Because failure mode analysis depends on good field data, the means of recording such data must be conducive to accuracy. Generally, there’s a trade-off between accuracy and the amount of data collected; choose less data to get more accuracy. To get useful data, keep maintenance forms brief, generic, easy to use, and free of replication. If text isn’t clear and direct, rewrite until it is.

If you’re a manager, work toward having one standard form instead of a bewildering array of choices. Follow the "if in doubt, leave it out" rule.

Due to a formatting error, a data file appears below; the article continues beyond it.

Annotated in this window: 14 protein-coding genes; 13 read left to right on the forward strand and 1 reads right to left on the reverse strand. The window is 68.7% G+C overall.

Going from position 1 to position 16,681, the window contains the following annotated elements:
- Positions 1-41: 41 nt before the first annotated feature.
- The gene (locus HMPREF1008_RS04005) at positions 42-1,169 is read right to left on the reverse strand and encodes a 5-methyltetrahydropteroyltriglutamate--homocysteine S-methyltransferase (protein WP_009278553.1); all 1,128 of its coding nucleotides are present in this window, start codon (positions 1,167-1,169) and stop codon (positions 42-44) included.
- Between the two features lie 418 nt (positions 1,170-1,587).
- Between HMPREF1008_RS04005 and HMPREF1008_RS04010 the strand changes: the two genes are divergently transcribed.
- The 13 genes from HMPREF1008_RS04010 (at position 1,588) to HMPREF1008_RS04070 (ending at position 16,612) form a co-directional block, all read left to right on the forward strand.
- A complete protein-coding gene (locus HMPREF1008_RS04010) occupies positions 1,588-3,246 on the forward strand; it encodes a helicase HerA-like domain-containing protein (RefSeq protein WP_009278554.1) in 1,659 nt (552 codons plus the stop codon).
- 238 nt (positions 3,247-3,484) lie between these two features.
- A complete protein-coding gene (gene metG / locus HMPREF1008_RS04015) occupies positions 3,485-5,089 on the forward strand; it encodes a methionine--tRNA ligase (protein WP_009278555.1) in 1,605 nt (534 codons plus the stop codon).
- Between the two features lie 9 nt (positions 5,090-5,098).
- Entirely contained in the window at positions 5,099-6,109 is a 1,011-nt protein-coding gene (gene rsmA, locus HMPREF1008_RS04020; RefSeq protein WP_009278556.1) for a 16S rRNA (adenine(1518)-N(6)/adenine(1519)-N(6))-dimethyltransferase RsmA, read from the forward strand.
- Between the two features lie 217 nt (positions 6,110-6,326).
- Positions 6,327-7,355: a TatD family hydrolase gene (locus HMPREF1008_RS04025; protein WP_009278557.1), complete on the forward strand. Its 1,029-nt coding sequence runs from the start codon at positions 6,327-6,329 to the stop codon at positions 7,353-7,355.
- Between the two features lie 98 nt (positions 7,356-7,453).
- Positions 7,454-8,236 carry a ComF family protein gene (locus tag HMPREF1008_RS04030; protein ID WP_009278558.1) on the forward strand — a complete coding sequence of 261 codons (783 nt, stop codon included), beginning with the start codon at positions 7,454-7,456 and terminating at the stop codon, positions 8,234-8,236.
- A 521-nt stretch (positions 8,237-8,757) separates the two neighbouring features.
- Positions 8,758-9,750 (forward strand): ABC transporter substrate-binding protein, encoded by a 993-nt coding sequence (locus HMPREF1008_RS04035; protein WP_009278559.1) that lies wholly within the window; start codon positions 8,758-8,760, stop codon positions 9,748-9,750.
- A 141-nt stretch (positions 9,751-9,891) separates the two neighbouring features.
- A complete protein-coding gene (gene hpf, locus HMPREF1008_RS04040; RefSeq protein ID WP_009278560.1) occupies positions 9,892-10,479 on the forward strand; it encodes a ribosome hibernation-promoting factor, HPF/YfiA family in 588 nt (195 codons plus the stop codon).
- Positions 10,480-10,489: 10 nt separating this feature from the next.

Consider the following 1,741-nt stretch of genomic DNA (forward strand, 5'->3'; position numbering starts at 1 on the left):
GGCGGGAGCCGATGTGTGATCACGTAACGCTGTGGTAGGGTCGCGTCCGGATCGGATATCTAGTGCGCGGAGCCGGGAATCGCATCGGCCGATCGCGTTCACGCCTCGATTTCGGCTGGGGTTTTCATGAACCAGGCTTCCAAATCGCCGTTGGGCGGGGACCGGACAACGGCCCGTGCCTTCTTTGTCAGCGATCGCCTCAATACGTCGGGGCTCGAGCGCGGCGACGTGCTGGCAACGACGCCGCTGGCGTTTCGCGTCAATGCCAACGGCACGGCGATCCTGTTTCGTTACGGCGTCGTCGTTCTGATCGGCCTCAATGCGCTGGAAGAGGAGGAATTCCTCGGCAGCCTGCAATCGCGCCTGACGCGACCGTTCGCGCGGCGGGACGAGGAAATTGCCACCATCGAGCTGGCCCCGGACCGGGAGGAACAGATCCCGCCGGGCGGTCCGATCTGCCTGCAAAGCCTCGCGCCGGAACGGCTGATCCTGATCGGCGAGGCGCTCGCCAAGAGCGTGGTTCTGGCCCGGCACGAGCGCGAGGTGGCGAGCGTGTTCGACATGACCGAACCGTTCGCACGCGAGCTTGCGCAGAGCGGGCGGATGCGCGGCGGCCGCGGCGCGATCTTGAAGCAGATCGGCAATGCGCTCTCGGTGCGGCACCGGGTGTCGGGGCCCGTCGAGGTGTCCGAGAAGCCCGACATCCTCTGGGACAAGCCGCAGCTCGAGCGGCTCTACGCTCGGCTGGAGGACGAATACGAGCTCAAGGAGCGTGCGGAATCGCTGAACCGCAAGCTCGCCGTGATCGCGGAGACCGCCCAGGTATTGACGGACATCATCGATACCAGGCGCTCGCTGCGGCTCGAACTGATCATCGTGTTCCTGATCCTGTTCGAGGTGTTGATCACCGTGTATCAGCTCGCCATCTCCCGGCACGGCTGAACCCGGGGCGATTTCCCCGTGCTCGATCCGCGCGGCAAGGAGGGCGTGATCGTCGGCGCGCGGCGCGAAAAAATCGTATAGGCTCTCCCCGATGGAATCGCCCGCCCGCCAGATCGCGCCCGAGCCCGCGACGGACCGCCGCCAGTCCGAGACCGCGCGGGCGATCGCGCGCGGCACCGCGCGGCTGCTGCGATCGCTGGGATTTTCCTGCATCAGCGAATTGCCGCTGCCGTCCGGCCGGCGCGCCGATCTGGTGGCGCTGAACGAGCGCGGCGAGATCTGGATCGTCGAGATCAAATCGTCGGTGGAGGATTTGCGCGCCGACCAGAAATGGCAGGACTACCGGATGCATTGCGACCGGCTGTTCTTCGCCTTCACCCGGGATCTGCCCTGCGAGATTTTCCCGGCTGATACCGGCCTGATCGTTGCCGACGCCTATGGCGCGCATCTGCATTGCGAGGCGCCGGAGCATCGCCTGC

If you’re a field tech, ask your manager to think through the purpose of any form and revise it accordingly. Let your manager know which information you think is useful and which is not. Offer to walk your manager through some situations in which you use the form.

A smart maintenance department doesn’t collect all the data it can possibly collect. It collects the right data to get the job done. When forms ask for too much data, they irritate people and waste time. They also provide bad data against which you will make decisions. Expect those decisions also to be bad.